Cyberculture agenda: Apple told to pay €13bn in back taxes to Ireland AND Deputy PM invites Apple to move int’l operations to Turkey (!)

Ireland offered Apple huge tax breaks, but didn’t give other companies the same deal. The European Commission concluded this was illegal and the companymust pay up the €13bn it would otherwise have owed in taxes.

Turkish Deputy Prime Minister Mehmet Şimşek has sent Apple an open invitation via Twitter to move its international operations to Turkey, in the wake of a European Union ruling ordering Ireland to collect a record amount in back taxes from the company

In our previous piece about a leaked European impact assessment on copyright, we described how the foreshadowed changes to European copyright law would place onerous new responsibilities on Internet platforms to scan your uploaded content on behalf of large entertainment companies. We also described how the changes would give news publishers a new, copyright-like veto power over the publications of snippets of text from news stories, even if these are merely by way of linking to the publisher’s website.

Facebook isn’t a great place to get your news. Yet millions of Americans use the social network to learn about what’s going on in the world every day.

Gen Z might be the hardest workers yet

Gen Z hasn’t really entered the workforce yet, but they might give it a boost when they do.

WhatsApp’s plans to share user information—including phone numbers, contact lists, and usage data—with parent company Facebook threaten users’ privacy and control over their data. We describe details of this data sharing arrangement and the new privacy policy that makes it possible in a previous blog post.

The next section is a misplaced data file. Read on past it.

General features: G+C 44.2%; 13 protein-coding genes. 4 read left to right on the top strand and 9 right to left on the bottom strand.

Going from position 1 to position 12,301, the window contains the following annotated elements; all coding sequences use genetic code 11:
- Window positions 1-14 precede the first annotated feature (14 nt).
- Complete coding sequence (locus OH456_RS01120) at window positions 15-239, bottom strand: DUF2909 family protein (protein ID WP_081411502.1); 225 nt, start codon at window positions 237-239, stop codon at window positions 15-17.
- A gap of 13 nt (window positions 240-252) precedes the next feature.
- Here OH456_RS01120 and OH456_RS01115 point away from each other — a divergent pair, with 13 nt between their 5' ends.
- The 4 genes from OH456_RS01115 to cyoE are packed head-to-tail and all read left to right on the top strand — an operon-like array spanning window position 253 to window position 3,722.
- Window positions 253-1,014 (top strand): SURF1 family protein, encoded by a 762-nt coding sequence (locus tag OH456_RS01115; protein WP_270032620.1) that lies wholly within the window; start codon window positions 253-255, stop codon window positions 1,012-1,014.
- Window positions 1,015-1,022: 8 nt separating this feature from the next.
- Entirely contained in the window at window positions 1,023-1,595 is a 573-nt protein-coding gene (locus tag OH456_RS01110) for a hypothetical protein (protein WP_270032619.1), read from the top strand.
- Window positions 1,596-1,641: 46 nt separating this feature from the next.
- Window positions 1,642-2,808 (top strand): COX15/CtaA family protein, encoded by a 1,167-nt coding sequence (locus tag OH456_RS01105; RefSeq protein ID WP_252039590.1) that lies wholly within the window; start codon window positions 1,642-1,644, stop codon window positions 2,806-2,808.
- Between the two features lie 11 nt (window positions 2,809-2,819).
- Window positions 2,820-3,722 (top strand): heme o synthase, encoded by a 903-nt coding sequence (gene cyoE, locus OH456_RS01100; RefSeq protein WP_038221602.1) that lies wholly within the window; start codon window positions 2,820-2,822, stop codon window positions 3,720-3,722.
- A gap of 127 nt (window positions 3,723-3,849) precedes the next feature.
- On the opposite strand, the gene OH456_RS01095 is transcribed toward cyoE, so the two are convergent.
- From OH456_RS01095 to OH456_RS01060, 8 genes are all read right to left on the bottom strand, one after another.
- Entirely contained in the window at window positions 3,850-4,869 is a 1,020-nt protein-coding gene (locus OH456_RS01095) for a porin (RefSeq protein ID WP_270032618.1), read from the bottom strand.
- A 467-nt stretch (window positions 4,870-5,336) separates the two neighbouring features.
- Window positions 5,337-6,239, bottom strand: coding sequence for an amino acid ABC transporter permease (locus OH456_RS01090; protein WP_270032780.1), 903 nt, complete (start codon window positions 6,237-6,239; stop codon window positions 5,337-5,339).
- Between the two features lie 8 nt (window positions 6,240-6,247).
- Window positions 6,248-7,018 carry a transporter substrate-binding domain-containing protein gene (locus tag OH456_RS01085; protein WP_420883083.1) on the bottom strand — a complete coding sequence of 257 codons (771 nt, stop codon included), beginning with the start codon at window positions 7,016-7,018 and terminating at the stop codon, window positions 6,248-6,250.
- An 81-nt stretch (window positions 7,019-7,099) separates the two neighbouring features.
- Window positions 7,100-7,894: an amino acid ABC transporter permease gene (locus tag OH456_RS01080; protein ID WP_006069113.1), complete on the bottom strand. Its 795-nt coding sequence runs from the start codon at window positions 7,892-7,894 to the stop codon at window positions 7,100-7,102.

WhatsApp is establishing data-sharing practices that signal a significant shift in its attitude toward privacy—though you wouldn’t know it from the privacy policy update that popped up on users’ screens last week. The new policy lays the groundwork for alarming data sharing between WhatsApp and its parent company Facebook. The update screen that users see, however, mentions only benign new features like WhatsApp calling, and requires a user to click a “Read more” link to see any mention of how the data sharing arrangement will work for users. Where WhatsApp could have offered users up-front information and choices, the UI as it stands buries critical details and options. If WhatsApp wants to merge user data with Facebook, it should give users opportunities to make choices about their privacy—starting with a clearer, more informative UI.

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